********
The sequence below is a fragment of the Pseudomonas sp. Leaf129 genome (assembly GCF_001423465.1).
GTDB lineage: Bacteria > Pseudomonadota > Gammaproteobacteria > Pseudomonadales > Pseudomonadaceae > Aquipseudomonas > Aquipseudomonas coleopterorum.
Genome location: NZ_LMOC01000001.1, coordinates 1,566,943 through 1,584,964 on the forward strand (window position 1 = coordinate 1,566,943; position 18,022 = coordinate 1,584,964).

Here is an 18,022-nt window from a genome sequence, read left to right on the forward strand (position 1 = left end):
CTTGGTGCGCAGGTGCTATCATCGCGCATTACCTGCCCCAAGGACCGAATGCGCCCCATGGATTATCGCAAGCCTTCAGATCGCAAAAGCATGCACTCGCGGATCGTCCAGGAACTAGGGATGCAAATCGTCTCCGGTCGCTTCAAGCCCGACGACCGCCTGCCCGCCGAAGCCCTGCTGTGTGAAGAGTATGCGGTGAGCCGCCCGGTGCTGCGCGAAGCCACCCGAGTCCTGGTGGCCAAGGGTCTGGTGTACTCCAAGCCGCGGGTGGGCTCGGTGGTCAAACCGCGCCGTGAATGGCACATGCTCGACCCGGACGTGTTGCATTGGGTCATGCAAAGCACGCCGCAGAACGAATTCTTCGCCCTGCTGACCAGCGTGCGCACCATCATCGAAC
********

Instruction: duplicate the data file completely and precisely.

The sequence below is a fragment of the Pseudomonas sp. Leaf129 genome (assembly GCF_001423465.1).
GTDB lineage: Bacteria > Pseudomonadota > Gammaproteobacteria > Pseudomonadales > Pseudomonadaceae > Aquipseudomonas > Aquipseudomonas coleopterorum.
Genome location: NZ_LMOC01000001.1, coordinates 1,566,943 through 1,584,964 on the forward strand (window position 1 = coordinate 1,566,943; position 18,022 = coordinate 1,584,964).

Here is an 18,022-nt window from a genome sequence, read left to right on the forward strand (position 1 = left end):
CTTGGTGCGCAGGTGCTATCATCGCGCATTACCTGCCCCAAGGACCGAATGCGCCCCATGGATTATCGCAAGCCTTCAGATCGCAAAAGCATGCACTCGCGGATCGTCCAGGAACTAGGGATGCAAATCGTCTCCGGTCGCTTCAAGCCCGACGACCGCCTGCCCGCCGAAGCCCTGCTGTGTGAAGAGTATGCGGTGAGCCGCCCGGTGCTGCGCGAAGCCACCCGAGTCCTGGTGGCCAAGGGTCTGGTGTACTCCAAGCCGCGGGTGGGCTCGGTGGTCAAACCGCGCCGTGAATGGCACATGCTCGACCCGGACGTGTTGCATTGGGTCATGCAAAGCACGCCGCAGAACGAATTCTTCGCCCTGCTGACCAGCGTGCGCACCATCATCGAAC